Geography 101 / 101L
San Diego City College (Two Year College)
(From catalog description)
This course examines the major world patterns of the physical environment. The course covers the fundamental information and processes dealing with the earth's landforms, atmosphere, natural vegetation, water, and soils, along with the appropriate use of maps and charts.
(Instructor's note) The course, as I teach it, emphasizes being able to "read" landscapes, and to interpret the natural processes and cycles that produce them. The lab (from which I submitted an exercise) offers hands-on training in some of the basic techniques used to study physical features, patterns, and landscapes.
1. Specify their exact location using latitude and longitude.
2. Interpret features on a map in relation to real-world features.
3. Compare the benefits and drawbacks of different types of maps and remotely sensed images, and choose the best map for a particular task.
4. Identify global patterns of the earth's climate, landforms, bodies of water, and biomes.
5. Relate global landscape patterns to each other.
6. Infer the climate, geological, hydrological, and biological processes that produce landscape features and patterns.
7. Collaborate with a group of students to pose questions about the origin of natural landscape features, and propose hypotheses to begin to answer these questions.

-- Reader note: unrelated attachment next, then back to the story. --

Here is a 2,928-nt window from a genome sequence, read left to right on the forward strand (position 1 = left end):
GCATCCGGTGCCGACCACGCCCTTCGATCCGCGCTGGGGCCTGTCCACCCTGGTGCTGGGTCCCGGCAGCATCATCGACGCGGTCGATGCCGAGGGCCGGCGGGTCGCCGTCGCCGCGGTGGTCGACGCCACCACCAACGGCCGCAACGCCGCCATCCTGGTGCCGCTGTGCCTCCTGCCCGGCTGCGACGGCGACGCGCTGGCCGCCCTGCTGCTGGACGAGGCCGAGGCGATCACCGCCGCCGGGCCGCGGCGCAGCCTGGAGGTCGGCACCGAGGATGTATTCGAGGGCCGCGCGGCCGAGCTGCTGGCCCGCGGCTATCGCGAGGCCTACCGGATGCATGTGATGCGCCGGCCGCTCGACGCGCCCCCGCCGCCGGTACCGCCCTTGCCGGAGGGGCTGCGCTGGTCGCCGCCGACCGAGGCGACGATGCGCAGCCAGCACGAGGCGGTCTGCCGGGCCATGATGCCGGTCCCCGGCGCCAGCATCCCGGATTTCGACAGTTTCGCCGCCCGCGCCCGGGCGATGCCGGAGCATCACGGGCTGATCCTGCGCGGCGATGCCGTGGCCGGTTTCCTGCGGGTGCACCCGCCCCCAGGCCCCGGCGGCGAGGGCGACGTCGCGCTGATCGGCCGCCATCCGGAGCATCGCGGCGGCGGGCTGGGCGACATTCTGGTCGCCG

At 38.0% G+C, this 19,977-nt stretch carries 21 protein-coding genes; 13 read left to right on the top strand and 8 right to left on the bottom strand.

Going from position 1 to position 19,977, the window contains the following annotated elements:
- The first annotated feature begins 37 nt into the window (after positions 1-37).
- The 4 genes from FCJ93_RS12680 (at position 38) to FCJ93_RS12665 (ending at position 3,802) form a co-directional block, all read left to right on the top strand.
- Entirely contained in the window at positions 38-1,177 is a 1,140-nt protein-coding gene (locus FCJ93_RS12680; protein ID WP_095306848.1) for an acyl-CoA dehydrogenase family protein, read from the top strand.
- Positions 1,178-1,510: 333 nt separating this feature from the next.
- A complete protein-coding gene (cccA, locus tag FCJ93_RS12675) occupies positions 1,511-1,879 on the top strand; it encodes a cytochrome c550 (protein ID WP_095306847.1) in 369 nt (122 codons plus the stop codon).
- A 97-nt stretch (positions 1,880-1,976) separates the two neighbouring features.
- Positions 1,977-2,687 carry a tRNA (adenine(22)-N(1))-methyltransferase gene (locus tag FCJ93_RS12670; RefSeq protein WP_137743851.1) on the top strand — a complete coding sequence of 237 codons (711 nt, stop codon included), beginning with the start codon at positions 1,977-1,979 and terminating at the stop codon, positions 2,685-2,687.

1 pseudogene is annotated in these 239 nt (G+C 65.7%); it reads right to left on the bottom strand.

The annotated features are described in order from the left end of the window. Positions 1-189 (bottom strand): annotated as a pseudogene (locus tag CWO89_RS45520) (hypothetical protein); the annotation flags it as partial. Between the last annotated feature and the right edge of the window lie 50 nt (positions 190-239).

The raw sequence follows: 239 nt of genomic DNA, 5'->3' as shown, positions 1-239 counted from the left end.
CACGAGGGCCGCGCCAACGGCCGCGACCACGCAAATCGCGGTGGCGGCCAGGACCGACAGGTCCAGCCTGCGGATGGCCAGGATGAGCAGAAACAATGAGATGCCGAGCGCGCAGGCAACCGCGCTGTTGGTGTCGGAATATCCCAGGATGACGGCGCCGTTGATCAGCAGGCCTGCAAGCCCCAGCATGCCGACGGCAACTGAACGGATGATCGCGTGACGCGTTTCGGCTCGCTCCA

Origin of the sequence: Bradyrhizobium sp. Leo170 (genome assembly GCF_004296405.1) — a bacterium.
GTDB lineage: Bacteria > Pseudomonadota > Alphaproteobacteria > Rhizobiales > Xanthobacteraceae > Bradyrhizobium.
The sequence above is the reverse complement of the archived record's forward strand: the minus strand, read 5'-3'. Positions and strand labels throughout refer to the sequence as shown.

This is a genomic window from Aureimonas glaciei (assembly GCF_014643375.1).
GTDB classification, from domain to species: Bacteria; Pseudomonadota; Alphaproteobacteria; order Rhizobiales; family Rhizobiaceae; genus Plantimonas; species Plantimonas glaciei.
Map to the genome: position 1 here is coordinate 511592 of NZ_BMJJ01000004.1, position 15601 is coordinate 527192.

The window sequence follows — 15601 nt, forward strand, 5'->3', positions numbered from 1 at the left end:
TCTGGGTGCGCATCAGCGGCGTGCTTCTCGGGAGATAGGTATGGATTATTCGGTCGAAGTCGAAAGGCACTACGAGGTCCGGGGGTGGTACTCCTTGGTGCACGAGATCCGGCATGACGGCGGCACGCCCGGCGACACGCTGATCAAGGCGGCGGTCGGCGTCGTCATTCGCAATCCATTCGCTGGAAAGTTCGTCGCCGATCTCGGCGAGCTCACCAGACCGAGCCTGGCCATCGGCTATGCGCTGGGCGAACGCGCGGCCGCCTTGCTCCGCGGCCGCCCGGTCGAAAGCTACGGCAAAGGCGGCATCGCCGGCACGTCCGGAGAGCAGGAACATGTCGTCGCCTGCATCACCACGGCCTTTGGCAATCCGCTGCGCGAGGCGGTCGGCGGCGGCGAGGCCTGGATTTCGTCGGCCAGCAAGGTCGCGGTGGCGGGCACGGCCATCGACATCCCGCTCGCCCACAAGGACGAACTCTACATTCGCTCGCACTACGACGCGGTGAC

8. Deduce the location of an unknown scene from landscape patterns and other natural clues.
9. Evaluate relationships between humans and their natural environment.
10. Critique written work (both their own and fellow students').
11. Record field observations in a clear and readable way (lab).
12. Communicate results of measurements and experiments using appropriate terminology and units (lab).
13. Recognize a variety of ecosystems and geographic features in the San Diego area (lab).
I have been assessing individual student learning using tests (short answer and multiple choice) and a semester-long group project (four assignments and a paper). In the lab, I evaluate students' progress based on their field notes and three more formal lab reports.
References and Notes:
Strahler, A. and A. Strahler, 2006, Introducing Physical Geography 4th ed., Hoboken, NJ: John Wiley and Sons, 752 pp.
An atlas is also highly recommended.
(Last year, when I assigned the lab submitted to the quantitative skills workshop, I used:
McKnight, T.L. and D. Hess, 2004, Physical Geography: A Landscape Appreciation, Upper Saddle River, NJ: Pearson Prentice Hall, 640 pp.)